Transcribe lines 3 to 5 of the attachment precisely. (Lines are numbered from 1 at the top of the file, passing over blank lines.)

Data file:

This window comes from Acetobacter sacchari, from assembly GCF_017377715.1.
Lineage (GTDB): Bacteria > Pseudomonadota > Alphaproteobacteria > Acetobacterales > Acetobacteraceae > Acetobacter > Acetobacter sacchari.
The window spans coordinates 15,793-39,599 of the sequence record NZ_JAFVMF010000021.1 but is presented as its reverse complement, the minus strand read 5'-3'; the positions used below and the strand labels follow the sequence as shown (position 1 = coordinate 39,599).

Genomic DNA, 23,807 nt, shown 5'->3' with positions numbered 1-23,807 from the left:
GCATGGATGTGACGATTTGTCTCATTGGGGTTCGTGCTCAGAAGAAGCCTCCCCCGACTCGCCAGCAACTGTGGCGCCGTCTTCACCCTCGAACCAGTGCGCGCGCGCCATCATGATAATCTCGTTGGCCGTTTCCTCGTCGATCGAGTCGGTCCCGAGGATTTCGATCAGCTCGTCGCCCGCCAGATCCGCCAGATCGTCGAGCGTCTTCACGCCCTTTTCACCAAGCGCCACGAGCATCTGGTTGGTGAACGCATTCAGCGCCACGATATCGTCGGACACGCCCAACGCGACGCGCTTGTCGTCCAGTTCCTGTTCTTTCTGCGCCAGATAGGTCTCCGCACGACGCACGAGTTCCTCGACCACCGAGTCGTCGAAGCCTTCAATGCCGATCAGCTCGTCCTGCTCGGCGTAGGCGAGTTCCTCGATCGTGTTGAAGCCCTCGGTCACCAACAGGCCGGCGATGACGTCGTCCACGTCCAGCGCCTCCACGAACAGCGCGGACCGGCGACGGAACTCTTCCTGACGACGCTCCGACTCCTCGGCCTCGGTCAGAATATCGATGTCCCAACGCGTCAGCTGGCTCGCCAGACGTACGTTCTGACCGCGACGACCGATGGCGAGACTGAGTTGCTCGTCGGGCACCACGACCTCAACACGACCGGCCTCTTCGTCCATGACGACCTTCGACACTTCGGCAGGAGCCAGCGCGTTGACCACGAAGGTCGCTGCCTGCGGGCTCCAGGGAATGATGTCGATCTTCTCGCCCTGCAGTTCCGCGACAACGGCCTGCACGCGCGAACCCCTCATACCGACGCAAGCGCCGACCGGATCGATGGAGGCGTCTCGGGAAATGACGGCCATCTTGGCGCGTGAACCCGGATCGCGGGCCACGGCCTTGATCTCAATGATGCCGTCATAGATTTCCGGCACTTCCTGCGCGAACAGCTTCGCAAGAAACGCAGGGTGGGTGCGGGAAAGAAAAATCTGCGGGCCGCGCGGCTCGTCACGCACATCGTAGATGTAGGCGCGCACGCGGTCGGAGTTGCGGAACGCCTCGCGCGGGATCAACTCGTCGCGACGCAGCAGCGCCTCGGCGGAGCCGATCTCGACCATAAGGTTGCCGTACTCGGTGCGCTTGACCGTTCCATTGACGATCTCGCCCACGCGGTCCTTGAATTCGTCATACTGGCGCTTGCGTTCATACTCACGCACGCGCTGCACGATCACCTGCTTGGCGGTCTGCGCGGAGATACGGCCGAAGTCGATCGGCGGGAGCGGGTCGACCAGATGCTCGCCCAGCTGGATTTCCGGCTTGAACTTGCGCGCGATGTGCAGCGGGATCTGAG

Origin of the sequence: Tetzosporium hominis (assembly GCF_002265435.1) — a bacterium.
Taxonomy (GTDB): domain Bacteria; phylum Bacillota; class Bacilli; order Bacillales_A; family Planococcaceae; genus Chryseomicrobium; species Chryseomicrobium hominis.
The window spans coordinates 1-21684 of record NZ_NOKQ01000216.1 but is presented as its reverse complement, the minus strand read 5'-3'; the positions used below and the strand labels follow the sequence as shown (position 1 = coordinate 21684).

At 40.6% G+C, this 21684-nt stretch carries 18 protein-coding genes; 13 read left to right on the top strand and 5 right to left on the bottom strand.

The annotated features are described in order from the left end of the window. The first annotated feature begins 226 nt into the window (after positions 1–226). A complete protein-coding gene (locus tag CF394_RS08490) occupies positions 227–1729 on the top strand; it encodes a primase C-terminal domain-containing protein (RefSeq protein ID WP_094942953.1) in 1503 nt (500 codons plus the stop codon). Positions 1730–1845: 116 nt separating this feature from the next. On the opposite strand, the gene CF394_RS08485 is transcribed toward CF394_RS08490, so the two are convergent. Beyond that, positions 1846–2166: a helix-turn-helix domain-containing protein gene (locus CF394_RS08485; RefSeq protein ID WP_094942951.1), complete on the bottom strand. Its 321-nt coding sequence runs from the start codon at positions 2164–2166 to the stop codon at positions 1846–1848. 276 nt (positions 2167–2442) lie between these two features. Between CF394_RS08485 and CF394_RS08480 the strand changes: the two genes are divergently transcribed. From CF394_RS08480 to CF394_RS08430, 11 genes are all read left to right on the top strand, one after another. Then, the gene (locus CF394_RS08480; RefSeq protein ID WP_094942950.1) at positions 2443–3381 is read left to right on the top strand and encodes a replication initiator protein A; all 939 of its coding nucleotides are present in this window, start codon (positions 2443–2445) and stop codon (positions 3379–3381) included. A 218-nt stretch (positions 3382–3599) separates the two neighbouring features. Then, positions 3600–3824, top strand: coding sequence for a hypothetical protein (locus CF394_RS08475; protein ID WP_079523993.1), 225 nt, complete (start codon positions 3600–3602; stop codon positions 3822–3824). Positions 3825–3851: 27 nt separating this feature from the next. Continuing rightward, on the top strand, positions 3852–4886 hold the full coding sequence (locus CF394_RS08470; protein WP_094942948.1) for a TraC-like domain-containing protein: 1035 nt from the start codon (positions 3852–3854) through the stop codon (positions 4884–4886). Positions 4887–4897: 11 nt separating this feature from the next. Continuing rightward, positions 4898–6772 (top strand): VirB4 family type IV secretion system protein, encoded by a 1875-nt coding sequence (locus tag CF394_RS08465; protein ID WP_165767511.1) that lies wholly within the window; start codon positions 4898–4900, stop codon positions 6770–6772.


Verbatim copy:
The window spans coordinates 15,793-39,599 of the sequence record NZ_JAFVMF010000021.1 but is presented as its reverse complement, the minus strand read 5'-3'; the positions used below and the strand labels follow the sequence as shown (position 1 = coordinate 39,599).

Genomic DNA, 23,807 nt, shown 5'->3' with positions numbered 1-23,807 from the left:
GCATGGATGTGACGATTTGTCTCATTGGGGTTCGTGCTCAGAAGAAGCCTCCCCCGACTCGCCAGCAACTGTGGCGCCGTCTTCACCCTCGAACCAGTGCGCGCGCGCCATCATGATAATCTCGTTGGCCGTTTCCTCGTCGATCGAGTCGGTCCCGAGGATTTCGATCAGCTCGTCGCCCGCCAGATCCGCCAGATCGTCGAGCGTCTTCACGCCCTTTTCACCAAGCGCCACGAGCATCTGGTTGGTGAACGCATTCAGCGCCACGATATCGTCGGACACGCCCAACGCGACGCGCTTGTCGTCCAGTTCCTGTTCTTTCTGCGCCAGATAGGTCTCCGCACGACGCACGAGTTCCTCGACCACCGAGTCGTCGAAGCCTTCAATGCCGATCAGCTCGTCCTGCTCGGCGTAGGCGAGTTCCTCGATCGTGTTGAAGCCCTCGGTCACCAACAGGCCGGCGATGACGTCGTCCACGTCCAGCGCCTCCACGAACAGCGCGGACCGGCGACGGAACTCTTCCTGACGACGCTCCGACTCCTCGGCCTCGGTCAGAATATCGATGTCCCAACGCGTCAGCTGGCTCGCCAGACGTACGTTCTGACCGCGACGACCGATGGCGAGACTGAGTTGCTCGTCGGGCACCACGACCTCAACACGACCGGCCTCTTCGTCCATGACGACCTTCGACACTTCGGCAGGAGCCAGCGCGTTGACCACGAAGGTCGCTGCCTGCGGGCTCCAGGGAATGATGTCGATCTTCTCGCCCTGCAGTTCCGCGACAACGGCCTGCACGCGCGAACCCCTCATACCGACGCAAGCGCCGACCGGATCGATGGAGGCGTCTCGGGAAATGACGGCCATCTTGGCGCGTGAACCCGGATCGCGGGCCACGGCCTTGATCTCAATGATGCCGTCATAGATTTCCGGCACTTCCTGCGCGAACAGCTTCGCAAGAAACGCAGGGTGGGTGCGGGAAAGAAAAATCTGCGGGCCGCGCGGCTCGTCACGCACATCGTAGATGTAGGCGCGCACGCGGTCGGAGTTGCGGAACGCCTCGCGCGGGATCAACTCGTCGCGACGCAGCAGCGCCTCGGCGGAGCCGATCTCGACCATAAGGTTGCCGTACTCGGTGCGCTTGACCGTTCCATTGACGATCTCGCCCACGCGGTCCTTGAATTCGTCATACTGGCGCTTGCGTTCATACTCACGCACGCGCTGCACGATCACCTGCTTGGCGGTCTGCGCGGAGATACGGCCGAAGTCGATCGGCGGGAGCGGGTCGACCAGATGCTCGCCCAGCTGGATTTCCGGCTTGAACTTGCGCGCGATGTGCAGCGGGATCTGAG